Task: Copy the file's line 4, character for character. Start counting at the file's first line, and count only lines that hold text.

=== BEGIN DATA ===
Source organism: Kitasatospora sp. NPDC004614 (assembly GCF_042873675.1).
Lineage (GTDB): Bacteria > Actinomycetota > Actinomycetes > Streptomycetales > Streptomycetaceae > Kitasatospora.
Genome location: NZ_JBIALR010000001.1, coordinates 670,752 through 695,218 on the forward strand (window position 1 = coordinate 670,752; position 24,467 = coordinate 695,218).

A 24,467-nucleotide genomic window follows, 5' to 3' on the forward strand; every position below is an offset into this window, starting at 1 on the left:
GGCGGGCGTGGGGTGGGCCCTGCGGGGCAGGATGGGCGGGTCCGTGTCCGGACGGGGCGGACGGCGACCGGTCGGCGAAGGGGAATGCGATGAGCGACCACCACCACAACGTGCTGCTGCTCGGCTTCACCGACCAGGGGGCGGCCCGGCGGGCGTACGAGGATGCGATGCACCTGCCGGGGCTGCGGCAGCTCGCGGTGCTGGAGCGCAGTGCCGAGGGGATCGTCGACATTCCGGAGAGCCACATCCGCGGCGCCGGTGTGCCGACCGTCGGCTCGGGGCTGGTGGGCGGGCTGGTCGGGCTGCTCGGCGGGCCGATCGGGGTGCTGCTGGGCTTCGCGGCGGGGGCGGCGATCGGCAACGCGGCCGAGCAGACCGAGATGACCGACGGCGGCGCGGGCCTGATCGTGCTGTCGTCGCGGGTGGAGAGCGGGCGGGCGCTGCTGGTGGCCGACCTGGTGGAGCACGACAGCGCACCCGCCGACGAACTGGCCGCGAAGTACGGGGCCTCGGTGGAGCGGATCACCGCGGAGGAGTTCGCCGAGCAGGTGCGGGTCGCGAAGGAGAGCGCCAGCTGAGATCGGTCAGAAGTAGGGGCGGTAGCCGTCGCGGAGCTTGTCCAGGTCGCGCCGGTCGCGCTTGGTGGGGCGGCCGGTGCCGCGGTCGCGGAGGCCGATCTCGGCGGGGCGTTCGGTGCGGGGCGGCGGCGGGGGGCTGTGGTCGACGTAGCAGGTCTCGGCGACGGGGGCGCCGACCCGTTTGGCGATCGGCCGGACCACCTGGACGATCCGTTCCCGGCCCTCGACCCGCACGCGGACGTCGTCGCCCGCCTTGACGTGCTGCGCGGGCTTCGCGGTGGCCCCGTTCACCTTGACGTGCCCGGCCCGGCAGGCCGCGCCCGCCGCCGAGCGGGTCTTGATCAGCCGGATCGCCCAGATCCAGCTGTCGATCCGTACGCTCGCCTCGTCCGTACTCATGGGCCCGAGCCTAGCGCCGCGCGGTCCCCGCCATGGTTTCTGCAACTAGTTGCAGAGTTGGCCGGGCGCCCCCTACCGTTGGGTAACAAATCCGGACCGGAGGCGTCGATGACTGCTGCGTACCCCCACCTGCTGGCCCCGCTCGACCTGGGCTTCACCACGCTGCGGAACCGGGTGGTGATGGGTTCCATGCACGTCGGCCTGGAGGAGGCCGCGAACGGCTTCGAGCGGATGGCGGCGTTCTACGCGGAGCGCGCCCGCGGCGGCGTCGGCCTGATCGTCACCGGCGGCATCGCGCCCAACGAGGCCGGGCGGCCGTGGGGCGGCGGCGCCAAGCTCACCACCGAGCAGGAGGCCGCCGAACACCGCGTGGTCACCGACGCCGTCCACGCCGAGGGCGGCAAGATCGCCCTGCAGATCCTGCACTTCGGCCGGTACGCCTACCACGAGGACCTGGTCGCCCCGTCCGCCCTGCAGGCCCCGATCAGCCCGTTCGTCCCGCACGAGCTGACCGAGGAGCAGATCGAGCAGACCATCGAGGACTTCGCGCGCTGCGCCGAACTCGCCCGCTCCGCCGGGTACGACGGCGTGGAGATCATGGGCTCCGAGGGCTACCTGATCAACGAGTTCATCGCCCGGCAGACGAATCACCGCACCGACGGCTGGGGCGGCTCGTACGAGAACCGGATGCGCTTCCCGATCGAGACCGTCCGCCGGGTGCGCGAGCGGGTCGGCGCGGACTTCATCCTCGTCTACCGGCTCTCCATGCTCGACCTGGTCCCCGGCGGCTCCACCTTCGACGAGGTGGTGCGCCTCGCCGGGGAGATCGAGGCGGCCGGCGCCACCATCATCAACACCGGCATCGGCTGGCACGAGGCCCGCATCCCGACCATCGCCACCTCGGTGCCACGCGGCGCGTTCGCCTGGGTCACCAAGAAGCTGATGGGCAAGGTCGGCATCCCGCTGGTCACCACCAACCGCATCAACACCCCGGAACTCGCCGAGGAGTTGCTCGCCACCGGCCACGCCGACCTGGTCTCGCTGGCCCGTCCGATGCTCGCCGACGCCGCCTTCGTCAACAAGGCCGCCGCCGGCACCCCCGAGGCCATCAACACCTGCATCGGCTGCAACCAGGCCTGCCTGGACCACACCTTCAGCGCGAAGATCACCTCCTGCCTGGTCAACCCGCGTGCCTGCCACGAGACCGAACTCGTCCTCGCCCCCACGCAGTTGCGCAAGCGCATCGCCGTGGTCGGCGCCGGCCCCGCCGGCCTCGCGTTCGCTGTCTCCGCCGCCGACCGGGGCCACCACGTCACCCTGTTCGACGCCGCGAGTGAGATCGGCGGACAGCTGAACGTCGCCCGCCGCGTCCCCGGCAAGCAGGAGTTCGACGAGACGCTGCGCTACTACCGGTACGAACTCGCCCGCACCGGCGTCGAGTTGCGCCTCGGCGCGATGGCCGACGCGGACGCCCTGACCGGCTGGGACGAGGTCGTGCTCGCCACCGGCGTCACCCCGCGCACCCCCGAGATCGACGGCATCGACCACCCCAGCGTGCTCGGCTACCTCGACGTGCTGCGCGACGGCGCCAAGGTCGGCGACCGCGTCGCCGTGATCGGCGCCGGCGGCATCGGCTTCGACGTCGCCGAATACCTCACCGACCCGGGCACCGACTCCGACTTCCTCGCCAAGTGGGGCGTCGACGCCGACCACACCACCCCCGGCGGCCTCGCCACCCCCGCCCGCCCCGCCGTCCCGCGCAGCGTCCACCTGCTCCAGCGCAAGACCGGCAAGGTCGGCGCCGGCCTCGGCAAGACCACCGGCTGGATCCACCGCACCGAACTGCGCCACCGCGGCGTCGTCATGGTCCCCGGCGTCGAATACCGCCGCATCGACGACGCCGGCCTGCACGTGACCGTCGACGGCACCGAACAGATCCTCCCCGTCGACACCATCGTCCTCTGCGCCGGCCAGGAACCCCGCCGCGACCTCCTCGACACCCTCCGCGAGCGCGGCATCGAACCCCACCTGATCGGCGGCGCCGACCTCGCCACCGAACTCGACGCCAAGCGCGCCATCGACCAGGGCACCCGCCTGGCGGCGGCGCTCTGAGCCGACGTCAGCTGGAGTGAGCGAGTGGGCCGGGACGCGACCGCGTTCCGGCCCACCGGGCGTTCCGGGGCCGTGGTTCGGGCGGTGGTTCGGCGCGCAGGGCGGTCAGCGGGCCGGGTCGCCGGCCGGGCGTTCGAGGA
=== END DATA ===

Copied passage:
A 24,467-nucleotide genomic window follows, 5' to 3' on the forward strand; every position below is an offset into this window, starting at 1 on the left: